# Differences between Linear and Non Linear WECS models

I'm modelling a wind turbine and PMSG with uncontrolled rectifier and buck converter. I am currently trying to design a current controller for the current Iq coming from the generator. To do so, i linearized the entire system. I previously attempted to design PI controllers for the systems but controllers that worked for the linear system did not work for the non linear system and vice versa. However, using the "linearize" command in Simulink which- the bode plot generated for the linear transfer function of the system and for the non linear model are exactly the same.

Now I am comparing the step responses of the linear and non linear system, which i am expecting should be the same for a small step (0.5). By stepping the duty cycle of the converter, the following step responses for the linear and non linear system were found. Does anyone have any idea what might be wrong?

N.B. ignore the fact that the response of the linear system starts at 0 and goes negative- i am mostly interested in the amount severity of the drop in current in the case of the non linear system and the time it takes before rising back up again. • Have you tried adding a Derivative element (i.e. to make it a full PID) to your controller? Can you post (at least some of) the details of the PI model with the relative gains? (and the buck converter if possible) – Oli Glaser Jan 22 '13 at 0:28

## 1 Answer

Integrator wind up. That's what seems likely after a 10 second review of your plots. Do you restrict the maximum and minimum values of the integrator sum? You should. The purpose of the integrator is to correct for the loop error left over by the proportional part of the loop, due to the proportional part's finite gain. The integrator sum should not be allowed to be much greater than is required to correct the proportional error.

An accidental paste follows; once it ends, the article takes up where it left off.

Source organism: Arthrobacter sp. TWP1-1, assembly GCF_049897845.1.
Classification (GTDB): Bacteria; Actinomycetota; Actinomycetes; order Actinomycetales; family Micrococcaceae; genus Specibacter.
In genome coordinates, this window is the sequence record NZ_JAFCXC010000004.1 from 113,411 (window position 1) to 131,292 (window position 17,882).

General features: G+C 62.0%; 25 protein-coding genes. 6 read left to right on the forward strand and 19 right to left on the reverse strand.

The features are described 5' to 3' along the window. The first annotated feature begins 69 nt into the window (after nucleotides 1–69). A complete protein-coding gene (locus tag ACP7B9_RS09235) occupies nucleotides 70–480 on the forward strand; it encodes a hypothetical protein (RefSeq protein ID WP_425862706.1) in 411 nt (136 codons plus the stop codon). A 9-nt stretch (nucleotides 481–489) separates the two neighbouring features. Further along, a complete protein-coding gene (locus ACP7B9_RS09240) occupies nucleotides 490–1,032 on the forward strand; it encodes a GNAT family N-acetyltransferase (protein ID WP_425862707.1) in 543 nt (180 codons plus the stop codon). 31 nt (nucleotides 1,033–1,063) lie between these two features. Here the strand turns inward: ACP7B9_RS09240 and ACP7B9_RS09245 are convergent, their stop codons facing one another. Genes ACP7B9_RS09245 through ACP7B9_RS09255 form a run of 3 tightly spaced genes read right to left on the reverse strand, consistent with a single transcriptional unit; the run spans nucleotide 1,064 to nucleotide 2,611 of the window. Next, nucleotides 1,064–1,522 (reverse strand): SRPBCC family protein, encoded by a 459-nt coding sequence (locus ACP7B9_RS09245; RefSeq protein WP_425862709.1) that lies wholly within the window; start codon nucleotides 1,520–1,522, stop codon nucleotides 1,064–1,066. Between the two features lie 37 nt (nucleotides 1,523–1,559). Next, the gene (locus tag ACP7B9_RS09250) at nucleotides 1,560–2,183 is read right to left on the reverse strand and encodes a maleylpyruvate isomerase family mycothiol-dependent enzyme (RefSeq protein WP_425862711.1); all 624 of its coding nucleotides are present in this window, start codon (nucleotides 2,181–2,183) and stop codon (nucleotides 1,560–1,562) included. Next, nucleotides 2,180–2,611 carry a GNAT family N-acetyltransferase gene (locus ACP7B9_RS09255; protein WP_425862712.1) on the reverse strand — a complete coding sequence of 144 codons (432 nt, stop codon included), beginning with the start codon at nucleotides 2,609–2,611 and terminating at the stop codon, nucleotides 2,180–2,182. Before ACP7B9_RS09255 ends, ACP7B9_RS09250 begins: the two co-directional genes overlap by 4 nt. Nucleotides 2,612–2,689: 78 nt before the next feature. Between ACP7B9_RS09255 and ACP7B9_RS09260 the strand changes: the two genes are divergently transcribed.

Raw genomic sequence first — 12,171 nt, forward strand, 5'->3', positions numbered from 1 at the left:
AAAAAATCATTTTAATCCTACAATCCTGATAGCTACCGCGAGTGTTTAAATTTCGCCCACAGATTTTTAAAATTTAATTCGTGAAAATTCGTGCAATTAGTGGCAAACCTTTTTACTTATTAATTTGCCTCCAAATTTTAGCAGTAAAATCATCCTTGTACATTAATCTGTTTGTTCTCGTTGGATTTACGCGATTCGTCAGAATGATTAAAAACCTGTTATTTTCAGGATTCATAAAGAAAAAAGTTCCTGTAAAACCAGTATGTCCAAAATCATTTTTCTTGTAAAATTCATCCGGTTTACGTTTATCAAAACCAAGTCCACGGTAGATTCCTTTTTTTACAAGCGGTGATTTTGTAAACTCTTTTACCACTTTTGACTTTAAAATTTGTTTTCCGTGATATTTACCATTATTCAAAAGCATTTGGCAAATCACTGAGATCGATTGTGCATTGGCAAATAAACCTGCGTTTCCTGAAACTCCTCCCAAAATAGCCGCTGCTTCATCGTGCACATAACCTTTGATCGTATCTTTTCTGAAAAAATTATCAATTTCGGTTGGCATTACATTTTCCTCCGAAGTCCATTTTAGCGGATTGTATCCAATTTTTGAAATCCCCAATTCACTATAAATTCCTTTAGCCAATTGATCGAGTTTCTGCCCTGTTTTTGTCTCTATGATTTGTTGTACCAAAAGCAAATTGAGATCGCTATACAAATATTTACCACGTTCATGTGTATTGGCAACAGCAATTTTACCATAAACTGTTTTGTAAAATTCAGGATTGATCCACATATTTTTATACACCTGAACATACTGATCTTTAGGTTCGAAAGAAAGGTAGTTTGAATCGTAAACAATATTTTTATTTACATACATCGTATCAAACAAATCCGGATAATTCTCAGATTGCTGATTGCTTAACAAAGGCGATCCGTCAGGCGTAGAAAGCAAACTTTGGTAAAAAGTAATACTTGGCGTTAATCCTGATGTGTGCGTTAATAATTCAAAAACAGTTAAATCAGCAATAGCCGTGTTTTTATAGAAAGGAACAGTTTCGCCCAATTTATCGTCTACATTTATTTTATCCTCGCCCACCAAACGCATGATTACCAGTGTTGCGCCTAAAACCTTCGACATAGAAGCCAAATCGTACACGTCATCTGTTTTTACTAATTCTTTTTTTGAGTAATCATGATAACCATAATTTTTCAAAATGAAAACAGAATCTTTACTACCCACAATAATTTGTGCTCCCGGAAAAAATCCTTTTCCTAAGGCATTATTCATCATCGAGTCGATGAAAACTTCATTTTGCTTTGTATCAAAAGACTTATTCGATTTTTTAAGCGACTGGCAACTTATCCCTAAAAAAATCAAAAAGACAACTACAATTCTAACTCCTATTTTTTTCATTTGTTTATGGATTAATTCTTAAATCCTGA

At steady state the integrator will have reached some value that offsets the proportional error. Then there is the step change, and the integrator value is now badly wrong. It corrects, but it takes a lot of time. Meanwhile the loop is railed out as the integrator slowly increments (or decrements) its way back to balance the proportional contribution.

Here are 2 ways to vastly improve integrator performance:

• Restrict the size of the integrator sum. Calculate, worst case, the value it takes to balance the error leftover from the proportional loop, and then use 1.5 to 2 times that to limit the value extremes of the integrator sum. This will also prevent rollover.

• Phase reset of the integrator sum. Compare the sign of the error with the sign of the integrator sum. If the signs are the same, then set the integrator sum to zero. This will give your integrator a leg up, getting rid of a wrong value that it will have to work off over time, and allow it to contribute to minimizing the error right away. This is hard to do with an analog loop, but for an algorithm in a DSP or micro-controller is easy.

Anyway, check out the possibility of integrator wind up as cause.